We’ve All Been There

We’ve All Been There

A little boy is at his mother’s feet in the play yard, slapping her shiny boots with a muddy stick. She is talking to another mother about summer camp ideas. Children are running and laughing close by. An unexpected and welcome surprise of warm weather in the middle of winter provides mothers a chance to socialize while their children are playing.

The shiny boots aren’t shiny any more. The little boy means business. His mother tries to laugh off his behavior when mud is flung on her hand. Feeling embarrassed, she says, “Oh, you just didn’t get enough sleep last night, did you, honey?” A small muddy hand slaps her blue coat. The boy looks at her, thinking about what to do next. The other mother politely leaves the scene just before the boy kicks his mother’s jeans.

“Let’s GO!” The boy’s mother says, “Honey, are you hungry? I have a special snack in the car.” They leave with the boy running ahead, ignoring his mother’s calls to wait.

What went wrong here? Could the situation have been saved?

What if the little boy and his mother had started this time with a few uninterrupted minutes? What if the mother had stopped her child immediately when he started flinging mud? What if she had excused herself from the summer camp conversation as soon as she saw her son’s unhappiness? Is flinging mud and running ahead ever fine?

Mothers are in situations like this too often. We make allowances and excuses for our children all of the time. We set ourselves up for the escalation of mud flinging and disobedience and hurt feelings because we don’t realize the root of the behavior. We are learning by the seat of our pants and from our mistakes.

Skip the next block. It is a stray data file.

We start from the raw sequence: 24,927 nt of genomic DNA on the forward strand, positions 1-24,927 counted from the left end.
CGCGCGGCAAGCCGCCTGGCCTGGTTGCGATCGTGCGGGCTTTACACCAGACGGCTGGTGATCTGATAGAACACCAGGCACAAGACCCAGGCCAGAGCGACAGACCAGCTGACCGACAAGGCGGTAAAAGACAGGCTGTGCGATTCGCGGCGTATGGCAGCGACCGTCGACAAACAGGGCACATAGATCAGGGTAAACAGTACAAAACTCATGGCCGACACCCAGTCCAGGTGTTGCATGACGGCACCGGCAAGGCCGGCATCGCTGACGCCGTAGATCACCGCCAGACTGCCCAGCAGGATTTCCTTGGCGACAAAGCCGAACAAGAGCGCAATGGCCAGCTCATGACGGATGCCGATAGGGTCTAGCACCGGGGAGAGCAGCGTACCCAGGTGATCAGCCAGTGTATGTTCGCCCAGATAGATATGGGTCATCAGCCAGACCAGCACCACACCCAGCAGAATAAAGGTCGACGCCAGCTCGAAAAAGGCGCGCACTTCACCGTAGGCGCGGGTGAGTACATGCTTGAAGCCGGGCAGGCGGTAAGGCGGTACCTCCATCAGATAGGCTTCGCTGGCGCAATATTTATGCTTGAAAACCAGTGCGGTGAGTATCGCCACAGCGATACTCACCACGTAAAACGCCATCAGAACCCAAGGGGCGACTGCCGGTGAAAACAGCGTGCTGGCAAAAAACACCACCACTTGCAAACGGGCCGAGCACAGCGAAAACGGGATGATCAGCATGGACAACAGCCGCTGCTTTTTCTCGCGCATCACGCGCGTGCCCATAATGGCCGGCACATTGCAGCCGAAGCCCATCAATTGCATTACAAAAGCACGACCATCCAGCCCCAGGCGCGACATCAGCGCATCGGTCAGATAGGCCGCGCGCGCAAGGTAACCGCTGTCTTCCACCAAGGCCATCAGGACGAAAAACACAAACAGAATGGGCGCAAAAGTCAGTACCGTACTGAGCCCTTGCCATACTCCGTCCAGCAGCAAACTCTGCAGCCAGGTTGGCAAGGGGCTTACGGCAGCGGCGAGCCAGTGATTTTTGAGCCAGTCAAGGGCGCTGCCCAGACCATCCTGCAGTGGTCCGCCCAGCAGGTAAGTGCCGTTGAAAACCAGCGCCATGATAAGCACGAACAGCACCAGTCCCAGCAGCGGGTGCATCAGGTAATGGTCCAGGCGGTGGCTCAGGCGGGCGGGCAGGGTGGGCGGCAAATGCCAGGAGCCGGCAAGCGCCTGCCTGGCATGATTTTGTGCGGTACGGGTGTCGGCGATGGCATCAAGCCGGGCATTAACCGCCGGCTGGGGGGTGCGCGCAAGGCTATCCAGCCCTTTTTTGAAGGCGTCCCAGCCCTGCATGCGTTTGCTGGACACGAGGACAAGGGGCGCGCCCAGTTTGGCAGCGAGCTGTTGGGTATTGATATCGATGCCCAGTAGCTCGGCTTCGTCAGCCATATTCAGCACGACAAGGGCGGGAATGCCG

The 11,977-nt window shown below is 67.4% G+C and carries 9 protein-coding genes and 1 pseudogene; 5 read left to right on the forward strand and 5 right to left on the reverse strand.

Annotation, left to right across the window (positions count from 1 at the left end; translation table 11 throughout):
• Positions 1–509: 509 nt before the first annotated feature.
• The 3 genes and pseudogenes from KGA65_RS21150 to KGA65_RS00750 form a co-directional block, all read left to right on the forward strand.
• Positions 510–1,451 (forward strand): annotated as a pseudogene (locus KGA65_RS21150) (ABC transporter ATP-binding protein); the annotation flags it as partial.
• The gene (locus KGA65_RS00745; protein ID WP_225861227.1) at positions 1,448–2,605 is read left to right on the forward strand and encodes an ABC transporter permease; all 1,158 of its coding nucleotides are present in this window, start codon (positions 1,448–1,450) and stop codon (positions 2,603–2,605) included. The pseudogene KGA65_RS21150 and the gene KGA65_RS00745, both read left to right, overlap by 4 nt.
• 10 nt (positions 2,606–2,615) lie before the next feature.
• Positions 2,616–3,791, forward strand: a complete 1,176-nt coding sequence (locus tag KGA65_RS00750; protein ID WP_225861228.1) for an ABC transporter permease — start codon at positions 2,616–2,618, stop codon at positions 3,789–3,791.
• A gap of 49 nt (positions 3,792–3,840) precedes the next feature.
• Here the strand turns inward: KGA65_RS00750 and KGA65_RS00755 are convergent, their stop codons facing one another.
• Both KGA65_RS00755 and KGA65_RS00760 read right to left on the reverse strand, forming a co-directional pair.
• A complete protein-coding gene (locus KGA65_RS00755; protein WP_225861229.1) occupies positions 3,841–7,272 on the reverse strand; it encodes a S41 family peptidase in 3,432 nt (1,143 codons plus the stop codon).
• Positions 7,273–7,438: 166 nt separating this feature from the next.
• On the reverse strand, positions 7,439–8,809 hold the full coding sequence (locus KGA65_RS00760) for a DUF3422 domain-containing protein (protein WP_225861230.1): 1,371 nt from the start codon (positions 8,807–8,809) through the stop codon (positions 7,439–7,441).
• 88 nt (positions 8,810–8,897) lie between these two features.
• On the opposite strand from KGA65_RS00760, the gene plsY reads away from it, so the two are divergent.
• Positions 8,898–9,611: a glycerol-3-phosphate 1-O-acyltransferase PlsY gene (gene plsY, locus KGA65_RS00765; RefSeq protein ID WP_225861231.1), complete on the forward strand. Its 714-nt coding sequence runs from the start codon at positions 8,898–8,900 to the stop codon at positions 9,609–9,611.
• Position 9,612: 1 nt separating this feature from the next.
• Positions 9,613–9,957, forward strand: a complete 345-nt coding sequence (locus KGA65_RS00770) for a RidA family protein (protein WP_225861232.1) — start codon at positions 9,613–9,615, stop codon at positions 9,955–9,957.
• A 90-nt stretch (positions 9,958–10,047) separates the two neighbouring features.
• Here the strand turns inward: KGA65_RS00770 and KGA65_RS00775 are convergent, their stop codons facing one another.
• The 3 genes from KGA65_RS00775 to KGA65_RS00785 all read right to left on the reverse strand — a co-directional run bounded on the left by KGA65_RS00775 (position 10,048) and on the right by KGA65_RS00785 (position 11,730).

Learning becomes more possible as we pay closer attention. We realize a tired child, looking forward to close time with his mother, doesn’t want her to get into a long term conversation with another adult, doesn’t want a smaller sibling to share the time. Yet this understanding cannot be an excuse for bad behavior. Take the boy out of the situation as soon as it becomes apparent that nothing good is going to happen. Don’t let the behavior escalate. Constant and consistent messages about what is acceptable behavior make a difference and provide comforting guidelines for a child.

Written by: Anne Martine Cook, Managing Partner & Mom, with 35+ years experience teaching nursery school children.

We welcome your comments and questions.